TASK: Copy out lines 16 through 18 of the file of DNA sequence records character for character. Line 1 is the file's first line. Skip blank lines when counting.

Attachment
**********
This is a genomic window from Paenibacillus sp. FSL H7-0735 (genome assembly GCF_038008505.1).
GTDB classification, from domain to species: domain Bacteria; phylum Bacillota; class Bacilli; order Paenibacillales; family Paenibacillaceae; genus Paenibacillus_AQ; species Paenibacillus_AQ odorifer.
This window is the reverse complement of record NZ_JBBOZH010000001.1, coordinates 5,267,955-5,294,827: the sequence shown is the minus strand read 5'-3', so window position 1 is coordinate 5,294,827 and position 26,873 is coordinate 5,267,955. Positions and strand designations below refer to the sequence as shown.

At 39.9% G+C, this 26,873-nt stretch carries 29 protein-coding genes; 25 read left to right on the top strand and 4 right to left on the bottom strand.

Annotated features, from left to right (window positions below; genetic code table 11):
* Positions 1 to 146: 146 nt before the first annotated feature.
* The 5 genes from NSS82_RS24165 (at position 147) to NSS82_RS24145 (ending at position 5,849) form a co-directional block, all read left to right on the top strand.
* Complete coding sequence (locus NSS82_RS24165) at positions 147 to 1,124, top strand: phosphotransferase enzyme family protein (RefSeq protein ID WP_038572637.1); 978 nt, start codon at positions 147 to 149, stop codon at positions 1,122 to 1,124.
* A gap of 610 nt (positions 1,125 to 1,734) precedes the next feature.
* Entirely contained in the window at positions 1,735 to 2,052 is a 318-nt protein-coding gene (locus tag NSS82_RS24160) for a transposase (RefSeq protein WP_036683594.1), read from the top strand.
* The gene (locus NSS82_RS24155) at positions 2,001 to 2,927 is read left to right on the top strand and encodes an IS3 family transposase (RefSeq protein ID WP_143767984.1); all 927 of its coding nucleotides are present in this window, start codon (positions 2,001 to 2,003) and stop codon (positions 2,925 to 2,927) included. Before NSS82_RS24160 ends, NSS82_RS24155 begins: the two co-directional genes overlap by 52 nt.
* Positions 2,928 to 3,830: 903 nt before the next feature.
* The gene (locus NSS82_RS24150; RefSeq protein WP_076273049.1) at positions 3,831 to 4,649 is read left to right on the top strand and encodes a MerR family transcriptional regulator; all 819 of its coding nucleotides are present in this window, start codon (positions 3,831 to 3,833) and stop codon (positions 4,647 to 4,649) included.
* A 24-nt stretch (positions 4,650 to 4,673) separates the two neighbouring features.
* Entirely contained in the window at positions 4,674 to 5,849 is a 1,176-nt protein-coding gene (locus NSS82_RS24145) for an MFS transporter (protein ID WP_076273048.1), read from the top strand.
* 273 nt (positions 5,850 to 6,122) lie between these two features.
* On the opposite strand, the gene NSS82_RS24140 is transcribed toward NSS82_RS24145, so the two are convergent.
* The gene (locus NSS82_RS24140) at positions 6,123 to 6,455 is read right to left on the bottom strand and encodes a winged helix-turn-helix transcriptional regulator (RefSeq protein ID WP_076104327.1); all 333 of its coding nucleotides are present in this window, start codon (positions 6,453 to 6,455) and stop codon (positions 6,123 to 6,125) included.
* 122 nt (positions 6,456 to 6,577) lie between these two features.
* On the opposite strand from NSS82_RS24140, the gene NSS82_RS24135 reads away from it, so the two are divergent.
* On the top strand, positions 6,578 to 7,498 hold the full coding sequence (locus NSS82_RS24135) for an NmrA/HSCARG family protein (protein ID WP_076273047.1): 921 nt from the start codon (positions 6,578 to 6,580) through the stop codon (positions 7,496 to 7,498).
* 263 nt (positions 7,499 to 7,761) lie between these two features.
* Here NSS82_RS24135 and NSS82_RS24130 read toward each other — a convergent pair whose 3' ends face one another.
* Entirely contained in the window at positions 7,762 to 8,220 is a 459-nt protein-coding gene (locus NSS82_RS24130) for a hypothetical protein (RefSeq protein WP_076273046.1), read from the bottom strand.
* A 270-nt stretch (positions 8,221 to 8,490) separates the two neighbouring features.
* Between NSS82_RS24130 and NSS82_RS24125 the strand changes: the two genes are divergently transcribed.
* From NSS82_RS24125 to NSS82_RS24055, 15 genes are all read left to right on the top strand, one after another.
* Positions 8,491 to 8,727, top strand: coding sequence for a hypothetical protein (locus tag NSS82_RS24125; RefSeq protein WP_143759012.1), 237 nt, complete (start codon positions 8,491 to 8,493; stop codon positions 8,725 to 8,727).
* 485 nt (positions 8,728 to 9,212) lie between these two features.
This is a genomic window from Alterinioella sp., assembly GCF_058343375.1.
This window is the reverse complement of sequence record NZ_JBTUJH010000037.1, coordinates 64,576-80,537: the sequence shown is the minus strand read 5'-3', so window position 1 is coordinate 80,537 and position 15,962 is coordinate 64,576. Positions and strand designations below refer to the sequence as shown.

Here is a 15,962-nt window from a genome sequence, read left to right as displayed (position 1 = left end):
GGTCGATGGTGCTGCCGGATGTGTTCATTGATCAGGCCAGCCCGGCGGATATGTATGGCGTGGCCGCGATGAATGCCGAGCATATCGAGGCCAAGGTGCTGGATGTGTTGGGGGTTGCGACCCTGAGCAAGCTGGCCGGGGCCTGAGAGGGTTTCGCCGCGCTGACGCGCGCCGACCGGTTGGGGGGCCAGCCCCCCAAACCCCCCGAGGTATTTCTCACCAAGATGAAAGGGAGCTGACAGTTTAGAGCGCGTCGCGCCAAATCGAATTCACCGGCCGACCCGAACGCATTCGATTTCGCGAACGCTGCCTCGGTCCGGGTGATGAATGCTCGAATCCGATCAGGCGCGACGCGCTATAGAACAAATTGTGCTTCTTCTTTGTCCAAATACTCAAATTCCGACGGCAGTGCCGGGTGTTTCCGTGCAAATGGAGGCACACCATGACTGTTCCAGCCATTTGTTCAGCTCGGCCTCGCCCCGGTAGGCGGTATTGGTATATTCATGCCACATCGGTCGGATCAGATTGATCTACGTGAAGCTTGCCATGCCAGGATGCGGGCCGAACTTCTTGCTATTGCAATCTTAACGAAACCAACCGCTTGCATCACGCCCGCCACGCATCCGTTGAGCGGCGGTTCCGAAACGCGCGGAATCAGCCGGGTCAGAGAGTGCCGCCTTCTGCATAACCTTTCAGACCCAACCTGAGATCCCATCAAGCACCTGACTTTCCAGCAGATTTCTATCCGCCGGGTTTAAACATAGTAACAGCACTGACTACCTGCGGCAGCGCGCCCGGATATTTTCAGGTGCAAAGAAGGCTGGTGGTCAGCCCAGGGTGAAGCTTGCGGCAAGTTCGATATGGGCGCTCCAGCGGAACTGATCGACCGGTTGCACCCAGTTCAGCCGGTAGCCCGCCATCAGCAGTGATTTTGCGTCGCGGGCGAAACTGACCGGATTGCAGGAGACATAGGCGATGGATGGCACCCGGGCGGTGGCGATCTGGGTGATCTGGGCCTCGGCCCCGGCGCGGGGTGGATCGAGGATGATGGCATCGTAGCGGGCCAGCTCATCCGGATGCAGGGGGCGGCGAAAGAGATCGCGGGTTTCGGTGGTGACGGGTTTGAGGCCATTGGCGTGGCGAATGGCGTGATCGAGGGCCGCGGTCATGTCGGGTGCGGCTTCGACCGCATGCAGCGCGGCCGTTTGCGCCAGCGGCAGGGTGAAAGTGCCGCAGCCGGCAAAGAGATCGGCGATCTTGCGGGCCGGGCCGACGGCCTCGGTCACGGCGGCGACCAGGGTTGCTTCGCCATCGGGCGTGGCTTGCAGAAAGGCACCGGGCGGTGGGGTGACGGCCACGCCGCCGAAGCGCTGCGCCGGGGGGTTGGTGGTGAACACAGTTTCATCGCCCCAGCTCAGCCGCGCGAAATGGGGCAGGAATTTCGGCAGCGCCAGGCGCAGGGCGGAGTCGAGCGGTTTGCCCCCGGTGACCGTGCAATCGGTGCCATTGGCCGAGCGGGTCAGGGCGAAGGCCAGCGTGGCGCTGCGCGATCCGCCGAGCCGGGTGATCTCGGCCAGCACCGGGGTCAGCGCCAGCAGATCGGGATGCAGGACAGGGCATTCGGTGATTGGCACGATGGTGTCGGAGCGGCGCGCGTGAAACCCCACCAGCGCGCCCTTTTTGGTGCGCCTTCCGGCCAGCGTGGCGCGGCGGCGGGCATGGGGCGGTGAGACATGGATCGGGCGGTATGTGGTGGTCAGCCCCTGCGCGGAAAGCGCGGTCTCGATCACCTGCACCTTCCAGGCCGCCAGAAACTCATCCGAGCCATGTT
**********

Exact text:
* 273 nt (positions 5,850 to 6,122) lie between these two features.
* On the opposite strand, the gene NSS82_RS24140 is transcribed toward NSS82_RS24145, so the two are convergent.
* The gene (locus NSS82_RS24140) at positions 6,123 to 6,455 is read right to left on the bottom strand and encodes a winged helix-turn-helix transcriptional regulator (RefSeq protein ID WP_076104327.1); all 333 of its coding nucleotides are present in this window, start codon (positions 6,453 to 6,455) and stop codon (positions 6,123 to 6,125) included.